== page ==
This reaction is regioselective, and the product trialkylboranes can be converted to useful organic derivatives. With bulky alkenes one can prepare species such as [HBR2]2, which are also useful reagents in more specialized applications.
Diborane is used as a reducing agent roughly complementary to the reactivity of lithium aluminium hydride. The compound readily reduces carboxylic acids to the corresponding alcohols, whereas ketones react only sluggishly.
Diborane was first synthesised in the 19th century by hydrolysis of metal borides, but it was never analysed. From 1912 to 1936, the major pioneer in the chemistry of boron hydrides, Alfred Stock, undertook his research that led to the methods for the synthesis and handling of the highly reactive, volatile, and often toxic boron hydrides. He proposed the first ethane like structure of diborane. Electron diffraction from S. H. Bauer appeared to initially supported his proposed structure.
Because of a personal communication with L. Pauling(who supported the ethane-like structure), H. I. Schlessinger did not specifically discuss 3-center-2-electron bonding in his then classic review in the early 1940's. The review does, however, discuss the C2v structure in some depth, "It is to be recognized that this formulation easily accounts for many of the chemical properties of diborane..."
In 1943 an undergraduate student, H. Christopher Longuet-Higgins, in Oxford published the currently accepted structure together with R. P. Bell. This structure had already been described in 1921. The years following the Longuet-Higgins/Bell proposal witnessed a colorful discussion about the correct structure. The debate ended with the electron diffraction measurement in 1951 by K. Hedberg and V. Schomaker, with the confirmation of the structure shown in the schemes on this page.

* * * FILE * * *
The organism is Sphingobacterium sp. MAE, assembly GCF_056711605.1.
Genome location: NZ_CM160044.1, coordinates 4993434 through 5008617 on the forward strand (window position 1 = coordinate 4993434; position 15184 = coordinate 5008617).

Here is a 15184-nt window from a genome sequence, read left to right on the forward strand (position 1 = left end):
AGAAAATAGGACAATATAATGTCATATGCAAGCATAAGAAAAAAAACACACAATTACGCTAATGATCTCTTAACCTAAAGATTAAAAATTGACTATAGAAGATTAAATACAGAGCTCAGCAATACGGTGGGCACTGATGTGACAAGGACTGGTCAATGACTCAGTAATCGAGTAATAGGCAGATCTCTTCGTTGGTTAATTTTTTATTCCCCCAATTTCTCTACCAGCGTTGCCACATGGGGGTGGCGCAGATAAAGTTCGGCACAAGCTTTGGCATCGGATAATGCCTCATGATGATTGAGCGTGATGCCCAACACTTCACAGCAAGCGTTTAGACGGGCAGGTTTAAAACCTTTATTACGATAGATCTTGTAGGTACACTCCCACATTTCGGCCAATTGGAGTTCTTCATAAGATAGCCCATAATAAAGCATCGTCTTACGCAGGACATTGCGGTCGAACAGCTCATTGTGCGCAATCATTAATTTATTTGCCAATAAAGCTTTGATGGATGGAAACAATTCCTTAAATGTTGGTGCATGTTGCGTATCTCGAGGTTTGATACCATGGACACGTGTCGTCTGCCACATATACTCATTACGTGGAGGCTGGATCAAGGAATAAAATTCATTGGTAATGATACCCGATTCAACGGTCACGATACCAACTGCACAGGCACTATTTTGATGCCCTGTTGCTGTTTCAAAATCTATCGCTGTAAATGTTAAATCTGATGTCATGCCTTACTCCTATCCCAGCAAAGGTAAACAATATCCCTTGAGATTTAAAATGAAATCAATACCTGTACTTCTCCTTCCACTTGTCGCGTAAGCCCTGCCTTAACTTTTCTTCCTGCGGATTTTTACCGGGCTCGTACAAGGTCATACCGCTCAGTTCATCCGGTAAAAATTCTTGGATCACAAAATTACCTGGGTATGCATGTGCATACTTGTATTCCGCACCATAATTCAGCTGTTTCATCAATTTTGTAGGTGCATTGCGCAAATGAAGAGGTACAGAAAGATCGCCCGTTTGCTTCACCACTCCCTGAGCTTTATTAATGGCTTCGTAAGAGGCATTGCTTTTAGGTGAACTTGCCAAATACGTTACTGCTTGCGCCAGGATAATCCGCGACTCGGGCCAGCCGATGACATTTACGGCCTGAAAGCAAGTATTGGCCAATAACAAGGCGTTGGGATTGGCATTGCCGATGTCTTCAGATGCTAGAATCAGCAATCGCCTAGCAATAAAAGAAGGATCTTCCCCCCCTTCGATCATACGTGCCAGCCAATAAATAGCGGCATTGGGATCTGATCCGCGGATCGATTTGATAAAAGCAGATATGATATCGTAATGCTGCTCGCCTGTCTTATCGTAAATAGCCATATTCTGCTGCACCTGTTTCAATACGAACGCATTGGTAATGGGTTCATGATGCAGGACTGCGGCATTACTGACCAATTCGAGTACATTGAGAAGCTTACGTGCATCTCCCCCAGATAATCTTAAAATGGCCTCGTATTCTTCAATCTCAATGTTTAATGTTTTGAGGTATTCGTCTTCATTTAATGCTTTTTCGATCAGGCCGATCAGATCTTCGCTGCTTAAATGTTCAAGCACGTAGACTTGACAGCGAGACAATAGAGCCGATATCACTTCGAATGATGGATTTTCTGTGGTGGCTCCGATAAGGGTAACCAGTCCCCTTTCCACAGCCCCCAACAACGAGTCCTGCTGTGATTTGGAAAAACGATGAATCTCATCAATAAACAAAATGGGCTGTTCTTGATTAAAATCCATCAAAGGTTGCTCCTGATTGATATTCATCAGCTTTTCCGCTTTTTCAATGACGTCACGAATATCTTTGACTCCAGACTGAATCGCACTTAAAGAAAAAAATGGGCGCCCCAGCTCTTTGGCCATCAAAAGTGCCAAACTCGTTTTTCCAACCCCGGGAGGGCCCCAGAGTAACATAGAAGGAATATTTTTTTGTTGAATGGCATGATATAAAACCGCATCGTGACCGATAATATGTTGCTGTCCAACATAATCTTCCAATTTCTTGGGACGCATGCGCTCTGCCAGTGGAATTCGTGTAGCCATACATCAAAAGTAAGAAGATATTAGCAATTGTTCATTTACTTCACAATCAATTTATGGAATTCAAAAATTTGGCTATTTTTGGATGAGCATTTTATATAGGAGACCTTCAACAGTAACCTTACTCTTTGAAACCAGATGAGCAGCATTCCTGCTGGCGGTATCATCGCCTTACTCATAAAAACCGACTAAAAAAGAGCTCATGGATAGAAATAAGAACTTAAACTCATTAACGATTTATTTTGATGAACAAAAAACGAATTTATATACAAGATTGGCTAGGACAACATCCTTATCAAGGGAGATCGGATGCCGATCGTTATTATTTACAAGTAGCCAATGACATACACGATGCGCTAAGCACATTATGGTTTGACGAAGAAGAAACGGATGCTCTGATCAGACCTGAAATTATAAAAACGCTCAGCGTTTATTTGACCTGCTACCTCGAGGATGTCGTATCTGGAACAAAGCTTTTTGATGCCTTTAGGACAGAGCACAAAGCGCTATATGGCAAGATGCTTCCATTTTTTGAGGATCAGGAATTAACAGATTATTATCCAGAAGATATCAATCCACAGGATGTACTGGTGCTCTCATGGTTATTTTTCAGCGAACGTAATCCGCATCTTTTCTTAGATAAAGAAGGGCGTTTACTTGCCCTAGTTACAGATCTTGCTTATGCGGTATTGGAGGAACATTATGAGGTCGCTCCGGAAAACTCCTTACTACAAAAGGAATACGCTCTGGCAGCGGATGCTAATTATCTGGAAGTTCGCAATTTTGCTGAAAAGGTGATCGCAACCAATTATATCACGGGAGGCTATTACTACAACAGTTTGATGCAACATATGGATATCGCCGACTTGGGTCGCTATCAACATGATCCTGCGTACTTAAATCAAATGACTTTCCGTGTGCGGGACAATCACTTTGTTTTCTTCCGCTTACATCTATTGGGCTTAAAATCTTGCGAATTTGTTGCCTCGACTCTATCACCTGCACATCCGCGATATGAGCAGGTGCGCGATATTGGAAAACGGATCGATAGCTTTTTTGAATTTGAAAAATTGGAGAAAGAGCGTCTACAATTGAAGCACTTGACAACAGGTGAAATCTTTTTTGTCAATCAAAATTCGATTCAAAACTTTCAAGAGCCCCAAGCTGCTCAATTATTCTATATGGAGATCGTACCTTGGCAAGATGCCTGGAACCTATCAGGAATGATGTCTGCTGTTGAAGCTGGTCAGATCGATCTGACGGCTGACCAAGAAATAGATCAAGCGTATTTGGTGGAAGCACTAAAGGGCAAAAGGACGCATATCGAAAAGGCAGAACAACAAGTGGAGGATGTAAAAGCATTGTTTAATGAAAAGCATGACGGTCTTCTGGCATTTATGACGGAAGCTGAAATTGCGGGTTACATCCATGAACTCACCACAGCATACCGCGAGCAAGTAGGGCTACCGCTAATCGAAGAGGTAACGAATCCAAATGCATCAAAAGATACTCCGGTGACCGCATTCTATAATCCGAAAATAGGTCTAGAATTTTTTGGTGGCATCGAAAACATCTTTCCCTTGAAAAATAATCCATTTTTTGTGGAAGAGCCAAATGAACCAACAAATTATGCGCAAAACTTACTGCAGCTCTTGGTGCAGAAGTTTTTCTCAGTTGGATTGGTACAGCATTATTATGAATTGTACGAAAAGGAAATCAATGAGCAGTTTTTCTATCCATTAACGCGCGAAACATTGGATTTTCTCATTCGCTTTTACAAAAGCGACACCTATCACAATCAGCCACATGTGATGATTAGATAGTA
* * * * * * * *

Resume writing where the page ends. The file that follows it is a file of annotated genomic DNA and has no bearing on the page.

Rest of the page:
William Nunn Lipscomb, Jr. further confirmed the molecular structure of boranes using X-ray crystallography in the 1950's, and developed theories to explain its bonding. Later, he applied the same methods to related problems, including the structure of carboranes on which he directed the research of future Nobel Prize winner Roald Hoffmann. Lipscomb received The Nobel Prize in Chemistry in 1976 for his efforts.
Diborane is used in rocket propellants, as a rubber vulcaniser, as a catalyst for hydrocarbon polymerisation, as a flame-speed accelerator, and as a doping agent for the production of semiconductors. It is also an intermediate in the production of highly pure boron for semiconductor production.
The toxic effects of diborane are primarily due to its irritant properties. Short-term exposure to diborane can cause a sensation of tightness of the chest, shortness of breath, cough, and wheezing. These signs and symptoms can occur immediately or be delayed for up to 24 hours. Skin and eye irritation can also occur. Studies in animals have shown that diborane causes the same type of effects observed in humans.
People exposed for a long time to low amounts of diborane have experienced respiratory irritation, seizures, fatigue, drowsiness, confusion, and occasional transient tremors.
H. C. Brown "Organic Synthesis via Boranes" John Wiley, New York, 1975. ISBN 0-471-11280-1.
|This article is licensed under the GNU Free Documentation License. It uses material from the Wikipedia article "Diborane". A list of authors is available in Wikipedia.|